BACKGROUND: On 8th April 2021, the Australian Technical Advisory Group on Immunisation (ATAGI) made the Pfizer-BioNtech (Comirnaty) vaccine the "preferred" vaccine for adults in Australia aged < 50 years due to a risk of thrombosis with thrombocytopenia syndrome (TTS) following AstraZeneca vaccination. We sought to understand whether this impacted COVID-19 vaccine intentions. METHOD: We undertook qualitative interviews from February - April 2021 before and after the program change with 28 adults in Perth, Western Australia. Using our COVID-19 vaccine intentions model, we assessed changes in participants' COVID-19 vaccine intention before and after the program change. Participants were classified as 1) 'acceptors': no concerns about COVID-19 vaccine safety, efficacy, access and would accept whatever vaccine is offered, 2) 'cautious acceptors': some concerns and would prefer a particular vaccine brand but would accept whatever is offered, 3) 'Wait awhile': for more data, easier access, for another vaccine brand, a greater perceived COVID-19 threat or until mandatory, or 4) 'refuser': no intention to vaccinate due to concerns about safety and/or efficacy. RESULTS: Before the change, 7/18 of those aged < 50 years were 'acceptors,' 10/18 were 'cautious acceptors' and 1/18 was 'wait awhile.' Overall, 14/18 participants had the same COVID-19 vaccine intention after the change; 4/18 became more concerned. For those aged ≥ 50 years and before the change, 5/10 were 'acceptors' and 5/10 were 'cautious acceptors.' After the change, 8/10 still had the same COVID-19 vaccine intention; 2/10 became more cautious. The major concern before the program change was COVID-19 vaccines having different vaccine efficacy; the concern pivoted to safety. CONCLUSION: The majority of participants were 'cautious acceptors' who intended on being vaccinated; many had this intention before and after the program change. The Australian government, health care providers and media need to better address COVID-19 vaccine concerns to assist those with COVID-19 vaccine intentions receive a vaccine.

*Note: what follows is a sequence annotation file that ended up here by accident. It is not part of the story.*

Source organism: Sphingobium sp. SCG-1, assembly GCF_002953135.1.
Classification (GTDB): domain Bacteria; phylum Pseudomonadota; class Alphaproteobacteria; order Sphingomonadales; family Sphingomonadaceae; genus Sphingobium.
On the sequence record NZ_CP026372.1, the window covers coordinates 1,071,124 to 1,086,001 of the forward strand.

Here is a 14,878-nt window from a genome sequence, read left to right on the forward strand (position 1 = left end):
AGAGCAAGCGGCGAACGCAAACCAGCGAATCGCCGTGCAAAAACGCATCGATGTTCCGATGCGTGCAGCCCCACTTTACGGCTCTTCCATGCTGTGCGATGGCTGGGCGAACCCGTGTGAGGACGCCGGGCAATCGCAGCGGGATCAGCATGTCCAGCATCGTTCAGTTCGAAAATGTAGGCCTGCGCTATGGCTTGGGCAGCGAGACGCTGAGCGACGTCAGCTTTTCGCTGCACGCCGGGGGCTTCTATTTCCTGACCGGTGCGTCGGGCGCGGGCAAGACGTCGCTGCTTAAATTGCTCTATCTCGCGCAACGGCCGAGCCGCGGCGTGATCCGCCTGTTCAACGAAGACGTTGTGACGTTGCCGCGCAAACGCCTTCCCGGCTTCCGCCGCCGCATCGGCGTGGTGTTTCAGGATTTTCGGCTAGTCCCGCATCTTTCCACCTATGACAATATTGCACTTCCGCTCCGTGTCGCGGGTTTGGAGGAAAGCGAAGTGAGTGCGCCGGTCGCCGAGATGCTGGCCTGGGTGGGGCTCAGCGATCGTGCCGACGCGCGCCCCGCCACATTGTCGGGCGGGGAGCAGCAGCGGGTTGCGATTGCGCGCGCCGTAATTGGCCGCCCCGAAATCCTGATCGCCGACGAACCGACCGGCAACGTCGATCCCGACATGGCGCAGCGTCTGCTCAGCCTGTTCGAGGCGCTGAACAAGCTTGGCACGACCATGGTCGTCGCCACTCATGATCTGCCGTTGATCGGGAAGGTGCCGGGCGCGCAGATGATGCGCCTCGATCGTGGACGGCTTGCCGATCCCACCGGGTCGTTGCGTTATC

COVID-19 , Vaccines , Adult , Australia , COVID-19 Vaccines , Humans , Intention , SARS-CoV-2 , Vaccination
Vaccine ; 2021 Nov 30.
Article in English | MEDLINE | ID: covidwho-1541011


BACKGROUND: The rollout of vaccines against COVID-19 is prompting governments and the private sector to adopt mandates. However, there has been little conceptual analysis of the types of mandates available, nor empirical analysis of how the public thinks about different mandates and why. Our conceptual study examines available instruments, how they have been implemented pre-COVID, and their use for COVID-19 globally. Then, our qualitative study reports the acceptability of such measures in Western Australia, which has experienced very limited community transmission, posing an interesting scenario for vaccine acceptance and acceptability of measures to enforce it. METHOD: Our conceptual study developed categories of mandates from extant work, news reports, and legislative interventions globally. Then, our empirical study asked 44 West Australians about their attitudes towards potential mandatory policies, with data analysed using NVivo 12. RESULTS: Our novel studies contribute richness and depth to emerging literature on the types and varying acceptability of vaccine requirements. Participants demonstrated tensions and confusion about whether instruments were incentives or punishments, and many supported strong consequences for non-vaccination even if they ostensibly opposed mandates. Those attached to restrictions for disease prevention were most popular. There were similar degrees of support for mandates imposed by employers or businesses, with participants showing little concern for potential issues of accountability linked to public health decisions delegated to the private sector. Participants mostly supported tightly regulated medical exemptions granted by specialists, with little interest in religious or personal belief exemptions. CONCLUSION: Our participants are used to being governed by vaccine mandates, and now by rigorous lockdown and travel restrictions that have ensured limited local COVID-19 disease and transmission. These factors appear influential in their general openness to COVID-19 vaccine mandates, especially when linked explicitly to the prevention of disease in high-risk settings.